One of the Leeds City Hall lions, by Keyworth Jr.
William Day Keyworth the Elder was the son of a marble mason from the town of Hull, who when Keyworth was a child, moved to London and worked for Chantrey. Keyworth studied under Henry Weekes (himself a pupil of Chantrey) in London, and then went back to his home town in 1834 to set up as a sculptor in his own right. By 1892 he is listed in a Hull gazetteer as at 54 Savile Street and 244 Spring Bank, as ‘William Day Keyworth and Son, monumental masons and sculptors’. as he had a sculptor son (b. 1843); Keyworth the Elder was himself the son of a marble mason from the town of Hull.
He produced several works which remained in Hull, including church monuments and busts (after his death some of his unsold works were left to that city, unfortunately being destroyed when Hull Central Museum was bombed in World War II). He exhibited at the Royal Academy in the late 1830s and early 1840s, and later worked as an architect, and made casts of medieval architecture for the 1851 Exhibition.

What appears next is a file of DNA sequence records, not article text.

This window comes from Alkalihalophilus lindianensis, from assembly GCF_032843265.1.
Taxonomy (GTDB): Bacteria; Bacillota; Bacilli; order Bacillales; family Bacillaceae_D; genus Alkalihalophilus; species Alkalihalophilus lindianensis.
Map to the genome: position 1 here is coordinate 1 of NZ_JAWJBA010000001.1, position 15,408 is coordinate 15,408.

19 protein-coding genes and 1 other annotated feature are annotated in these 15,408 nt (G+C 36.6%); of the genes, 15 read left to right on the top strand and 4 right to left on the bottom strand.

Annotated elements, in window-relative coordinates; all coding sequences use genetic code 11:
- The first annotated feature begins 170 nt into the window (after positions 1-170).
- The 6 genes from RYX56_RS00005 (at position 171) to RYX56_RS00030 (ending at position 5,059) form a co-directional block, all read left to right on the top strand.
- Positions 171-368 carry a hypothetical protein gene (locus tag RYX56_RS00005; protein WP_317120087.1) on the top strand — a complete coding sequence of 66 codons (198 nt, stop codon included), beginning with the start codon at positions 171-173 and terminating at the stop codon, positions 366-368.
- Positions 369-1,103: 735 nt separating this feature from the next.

Keyworth Sr’s remaining works are not particularly prolific, and I have not seen what survives by him in Hull. What does survive consists mainly of busts and slighter church monuments in Yorkshire and Lancashire.
William Day Keyworth junior (1843-1902) studied sculpture in London, and was responsible for a variety of works in Hull, including statues of Michael de la Pole (Hull’s first mayor), Wilberforce for Wilberforce House, and Andrew Marvell. In Leeds may be found his stone lions in front of Leeds Town Hall (picture above), and a reclining effigy of Dr Hook is in the Leeds Parish Church. He has a good seated figure of William Gray in Hartlepool. In London he sculpted the memorial bust to Rowland Hill, in Westminster Abbey. He suffered financial problems in later life, and committed suicide in 1902.
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